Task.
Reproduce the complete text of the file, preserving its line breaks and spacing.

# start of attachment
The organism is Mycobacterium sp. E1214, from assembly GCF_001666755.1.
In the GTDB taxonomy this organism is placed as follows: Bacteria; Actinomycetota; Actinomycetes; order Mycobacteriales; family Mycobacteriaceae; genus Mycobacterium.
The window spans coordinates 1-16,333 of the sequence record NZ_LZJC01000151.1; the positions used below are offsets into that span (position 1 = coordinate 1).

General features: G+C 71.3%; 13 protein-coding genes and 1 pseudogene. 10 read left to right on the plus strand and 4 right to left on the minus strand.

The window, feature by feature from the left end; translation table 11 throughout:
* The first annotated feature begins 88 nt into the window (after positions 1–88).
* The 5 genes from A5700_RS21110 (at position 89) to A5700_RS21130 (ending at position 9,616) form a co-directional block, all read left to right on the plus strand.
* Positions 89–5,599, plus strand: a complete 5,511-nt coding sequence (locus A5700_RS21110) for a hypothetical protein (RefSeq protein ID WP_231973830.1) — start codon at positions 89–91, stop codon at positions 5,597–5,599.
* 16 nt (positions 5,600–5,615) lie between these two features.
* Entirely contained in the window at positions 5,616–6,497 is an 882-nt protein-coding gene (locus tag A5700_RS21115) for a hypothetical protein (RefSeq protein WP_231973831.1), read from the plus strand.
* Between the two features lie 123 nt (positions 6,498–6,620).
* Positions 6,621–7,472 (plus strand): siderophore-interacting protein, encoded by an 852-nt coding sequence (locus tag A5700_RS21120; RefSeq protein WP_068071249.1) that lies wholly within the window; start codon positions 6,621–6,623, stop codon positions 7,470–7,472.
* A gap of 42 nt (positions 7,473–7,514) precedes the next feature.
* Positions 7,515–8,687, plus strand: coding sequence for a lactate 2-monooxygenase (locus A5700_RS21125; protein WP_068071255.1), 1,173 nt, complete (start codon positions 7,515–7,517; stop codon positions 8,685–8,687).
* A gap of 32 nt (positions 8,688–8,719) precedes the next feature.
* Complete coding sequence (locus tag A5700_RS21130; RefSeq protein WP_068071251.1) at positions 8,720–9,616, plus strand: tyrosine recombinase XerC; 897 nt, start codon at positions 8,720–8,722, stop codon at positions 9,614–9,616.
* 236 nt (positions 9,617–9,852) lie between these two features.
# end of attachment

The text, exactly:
The organism is Mycobacterium sp. E1214, from assembly GCF_001666755.1.
In the GTDB taxonomy this organism is placed as follows: Bacteria; Actinomycetota; Actinomycetes; order Mycobacteriales; family Mycobacteriaceae; genus Mycobacterium.
The window spans coordinates 1-16,333 of the sequence record NZ_LZJC01000151.1; the positions used below are offsets into that span (position 1 = coordinate 1).

General features: G+C 71.3%; 13 protein-coding genes and 1 pseudogene. 10 read left to right on the plus strand and 4 right to left on the minus strand.

The window, feature by feature from the left end; translation table 11 throughout:
* The first annotated feature begins 88 nt into the window (after positions 1–88).
* The 5 genes from A5700_RS21110 (at position 89) to A5700_RS21130 (ending at position 9,616) form a co-directional block, all read left to right on the plus strand.
* Positions 89–5,599, plus strand: a complete 5,511-nt coding sequence (locus A5700_RS21110) for a hypothetical protein (RefSeq protein ID WP_231973830.1) — start codon at positions 89–91, stop codon at positions 5,597–5,599.
* 16 nt (positions 5,600–5,615) lie between these two features.
* Entirely contained in the window at positions 5,616–6,497 is an 882-nt protein-coding gene (locus tag A5700_RS21115) for a hypothetical protein (RefSeq protein WP_231973831.1), read from the plus strand.
* Between the two features lie 123 nt (positions 6,498–6,620).
* Positions 6,621–7,472 (plus strand): siderophore-interacting protein, encoded by an 852-nt coding sequence (locus tag A5700_RS21120; RefSeq protein WP_068071249.1) that lies wholly within the window; start codon positions 6,621–6,623, stop codon positions 7,470–7,472.
* A gap of 42 nt (positions 7,473–7,514) precedes the next feature.
* Positions 7,515–8,687, plus strand: coding sequence for a lactate 2-monooxygenase (locus A5700_RS21125; protein WP_068071255.1), 1,173 nt, complete (start codon positions 7,515–7,517; stop codon positions 8,685–8,687).
* A gap of 32 nt (positions 8,688–8,719) precedes the next feature.
* Complete coding sequence (locus tag A5700_RS21130; RefSeq protein WP_068071251.1) at positions 8,720–9,616, plus strand: tyrosine recombinase XerC; 897 nt, start codon at positions 8,720–8,722, stop codon at positions 9,614–9,616.
* 236 nt (positions 9,617–9,852) lie between these two features.